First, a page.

Tuesday, September 09, 2008

FINALLY.... my summary of the first seven chapters!

Hello all: I struggled with the length of this summary and honestly....novelists always struggle with length. I took a machete and chopped and hacked it down, so hopefully I didn't go too much over the 250 word limit. This summary covers the first seven chapters and probably does not do them justice, but.....I have Toby's [my dog] seal of approval, plus he's begging to go out, so have at 'er

Torsten Hagerstrand’s 1957 book, Diffusion as Spatial Process was characterized as a pioneering work, but it was written in Swedish and wasn’t translated into English for 14 years, which for English speaking scholars, placed him squarely after the likes of William Bunge’s book published in 1962, and Peter Haggett’s in 1965.

It’s hard to say if Hagerstrand’s work was pivotal to either of Bunge’s or Haggett’s work, but what was apparent is that geography in the 1960s was experiencing raging debates about how to, as Bunge put it , ”… establish its credentials as a science.” David Harvey’s book titled Explanation in Geography continued the focus on theory, model, hypothesis and law, which was becoming common in geography research as researchers worked to produce knowledge that was cumulative.

Peter Haggett’s 1965 book titled Locational Analysis in Human Geography deals with models and origins of hypotheses in human geography as well as statistical methods. Haggett wrote that, “…the quality of geography for this century will be evaluated less on its techniques and details and more on its logical reasoning.” In Kevin Cox’s 1973 book titled Conflict, Power and the Politics in the City, we see a continued focus on empiricism through three important goals: the advancement of rigorous accounts that would explain urban problems, the publication of policy implications of urban analysis and the discussion of the necessary governmental actions required to address these problems.

Toward the mid 1970s, Edward Relph’s book, titled Place and Placelessness arrived on the scene along with Yi-Fu Tuan’s book, titled Space and Place. In their review of Relph’s book, David Seamon and Jacob Sowers state his most original contribution was his description of insideness and outsideness. Relph also preserved the concept of space and place as being one, while Tuan in Space and Place, creates a division between space and time. Tuan writes,” place can be understood as a pause in time as well as space.” Creswell writes that, “Geographies of space, 30 years on from Tuan’s book, share his concern for meaning, belonging and experience...”

2 comments:

Sarah said...

I chose to read all these articles out of order because I thought I would have to do more thinking in order to understand how they fit together. I was right! But not in the way I wanted to be... I became more upset than enlightened. There's a sharp divide for me (probably because I’m new) that occurs somewhere in the 70s before which the developments of the discipline are easy to understand and make sense, and after which they become impenetrable on first read and seem to stem from alien minds. I wished this hadn't happened. After the divide it felt like theory and dogma had taken over reality, and everyone was all yelling at the top of their voice in a small room on the edge of the galaxy. I couldn’t find the positive constructive voices I was looking for. The writings from before the divide contained these positive qualities, but they also contained some surprise: could it really be true that it took until the 60s to instill a sense of explanatory purpose? And until the 70s to explore the personal experience of space? These seem so obvious today.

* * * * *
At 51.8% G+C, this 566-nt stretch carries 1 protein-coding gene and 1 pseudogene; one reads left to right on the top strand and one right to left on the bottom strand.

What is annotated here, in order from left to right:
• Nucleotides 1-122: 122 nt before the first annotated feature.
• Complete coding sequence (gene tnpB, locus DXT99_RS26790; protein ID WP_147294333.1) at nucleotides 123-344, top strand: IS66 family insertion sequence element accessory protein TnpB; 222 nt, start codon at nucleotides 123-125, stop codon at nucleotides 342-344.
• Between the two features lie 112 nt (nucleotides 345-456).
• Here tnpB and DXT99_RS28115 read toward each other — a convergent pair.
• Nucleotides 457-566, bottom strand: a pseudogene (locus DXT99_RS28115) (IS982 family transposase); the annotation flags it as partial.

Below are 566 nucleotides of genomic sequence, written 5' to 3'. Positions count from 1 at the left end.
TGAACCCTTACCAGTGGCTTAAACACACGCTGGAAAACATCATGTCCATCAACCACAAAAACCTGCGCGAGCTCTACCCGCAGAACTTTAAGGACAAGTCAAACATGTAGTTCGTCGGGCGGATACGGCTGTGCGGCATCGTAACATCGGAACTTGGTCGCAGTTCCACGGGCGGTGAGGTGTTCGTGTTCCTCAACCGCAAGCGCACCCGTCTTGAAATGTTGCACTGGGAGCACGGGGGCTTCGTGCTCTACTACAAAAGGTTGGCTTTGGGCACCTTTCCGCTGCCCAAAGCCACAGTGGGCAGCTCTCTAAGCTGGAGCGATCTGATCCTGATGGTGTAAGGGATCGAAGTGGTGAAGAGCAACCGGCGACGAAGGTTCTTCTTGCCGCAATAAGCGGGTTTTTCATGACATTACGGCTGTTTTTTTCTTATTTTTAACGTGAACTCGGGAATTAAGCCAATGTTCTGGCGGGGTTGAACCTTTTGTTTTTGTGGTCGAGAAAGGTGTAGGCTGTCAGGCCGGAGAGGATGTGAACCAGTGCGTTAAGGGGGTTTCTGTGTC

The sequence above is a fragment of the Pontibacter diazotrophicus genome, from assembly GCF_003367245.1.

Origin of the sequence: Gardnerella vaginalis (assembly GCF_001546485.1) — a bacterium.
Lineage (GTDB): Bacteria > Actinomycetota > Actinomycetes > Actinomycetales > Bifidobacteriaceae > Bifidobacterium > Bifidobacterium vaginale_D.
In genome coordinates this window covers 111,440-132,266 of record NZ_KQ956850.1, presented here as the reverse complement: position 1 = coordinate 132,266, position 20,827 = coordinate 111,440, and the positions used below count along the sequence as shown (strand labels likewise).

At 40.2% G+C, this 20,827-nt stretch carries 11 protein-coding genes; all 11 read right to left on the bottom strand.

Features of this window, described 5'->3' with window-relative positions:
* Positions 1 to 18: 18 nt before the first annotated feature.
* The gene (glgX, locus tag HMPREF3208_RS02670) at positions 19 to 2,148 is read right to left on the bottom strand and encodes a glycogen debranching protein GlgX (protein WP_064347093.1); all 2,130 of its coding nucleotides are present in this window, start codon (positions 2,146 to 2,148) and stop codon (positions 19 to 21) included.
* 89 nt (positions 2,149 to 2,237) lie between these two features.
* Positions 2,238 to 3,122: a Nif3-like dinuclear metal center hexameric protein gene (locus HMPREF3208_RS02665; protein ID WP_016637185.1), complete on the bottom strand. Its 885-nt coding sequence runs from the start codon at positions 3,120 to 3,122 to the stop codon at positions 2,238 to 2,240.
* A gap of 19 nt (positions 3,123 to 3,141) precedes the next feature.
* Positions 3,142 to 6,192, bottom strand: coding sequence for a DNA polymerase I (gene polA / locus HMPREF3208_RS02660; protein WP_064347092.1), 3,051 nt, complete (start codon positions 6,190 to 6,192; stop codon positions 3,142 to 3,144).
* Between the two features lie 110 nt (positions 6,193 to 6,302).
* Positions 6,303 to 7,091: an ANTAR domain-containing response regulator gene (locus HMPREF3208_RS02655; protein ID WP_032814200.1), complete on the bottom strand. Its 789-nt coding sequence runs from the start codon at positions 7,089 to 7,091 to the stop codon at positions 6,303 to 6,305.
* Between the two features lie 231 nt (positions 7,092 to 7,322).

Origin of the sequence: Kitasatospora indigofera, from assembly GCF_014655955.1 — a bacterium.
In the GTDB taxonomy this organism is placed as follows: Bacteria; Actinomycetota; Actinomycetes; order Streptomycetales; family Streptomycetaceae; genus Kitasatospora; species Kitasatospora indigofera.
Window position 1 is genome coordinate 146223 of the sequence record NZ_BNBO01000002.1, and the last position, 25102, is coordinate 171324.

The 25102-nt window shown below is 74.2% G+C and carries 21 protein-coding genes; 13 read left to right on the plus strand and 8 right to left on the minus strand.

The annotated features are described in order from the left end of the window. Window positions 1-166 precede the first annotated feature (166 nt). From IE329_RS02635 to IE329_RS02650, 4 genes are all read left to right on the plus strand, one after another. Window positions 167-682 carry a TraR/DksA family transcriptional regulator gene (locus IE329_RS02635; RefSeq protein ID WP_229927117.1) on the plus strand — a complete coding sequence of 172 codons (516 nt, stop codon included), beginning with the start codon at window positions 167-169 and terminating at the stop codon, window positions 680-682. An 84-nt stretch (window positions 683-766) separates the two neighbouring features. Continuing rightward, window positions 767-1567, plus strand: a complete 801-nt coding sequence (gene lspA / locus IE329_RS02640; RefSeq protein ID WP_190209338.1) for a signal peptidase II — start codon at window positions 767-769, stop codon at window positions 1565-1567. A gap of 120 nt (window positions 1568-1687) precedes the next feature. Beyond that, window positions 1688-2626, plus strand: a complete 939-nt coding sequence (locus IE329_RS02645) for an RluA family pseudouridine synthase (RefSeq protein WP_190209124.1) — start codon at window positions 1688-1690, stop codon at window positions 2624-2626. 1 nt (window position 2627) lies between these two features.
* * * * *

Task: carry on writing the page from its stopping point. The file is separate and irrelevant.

Your summaries and the discussion in class brought out a better side of these essays for me. I'm more ready to see that the 80s made some interesting theoretical contributions that are still in effect today, and I have more information about geography's late start.

I’m looking forward to the rest of the book. Maybe I’ll find a place where I’m comfortable in this new discipline.

Jacob said...

I chuckle as I read your writeup of "Key Works", not in a patronizing or sarcastic way, but one that stems from nostalgia how my first geog. thought/social geography/place theory classes and your perspective of the trials of academic geography in the last half of the 20th century are quite similar. "impenetrable" "alien" "couldn’t find the positive constructive voices"---I could not agree more when I first tried to translate my love of geography with what passed as "geography". I gave up on the wars and focused first on human experience and what first drew me to geography---the varying ways people experience their place(s). If you are disillusioned I suggest to approach Seamon and Sowers(Me :) )article, remembering that terms don't matter until you dig the underlying principle and connect to it---words are the bastard children of experience . Think about what excites you about places...read how Relph was trying to give a language straight from the experience. They say a picture is worth 1,000 words...well what about the existential connections to a hometown? How can we possibly explain these and the changes that are occurring to these place experiences over time. This is where I believe Relph can help a geog Undergrad/grad student---he tries to use jargon only to help you remember what it means to be a geographer...to be human.

Always stay thirsty.

Jacob Sowers
jsowers@missouristate.edu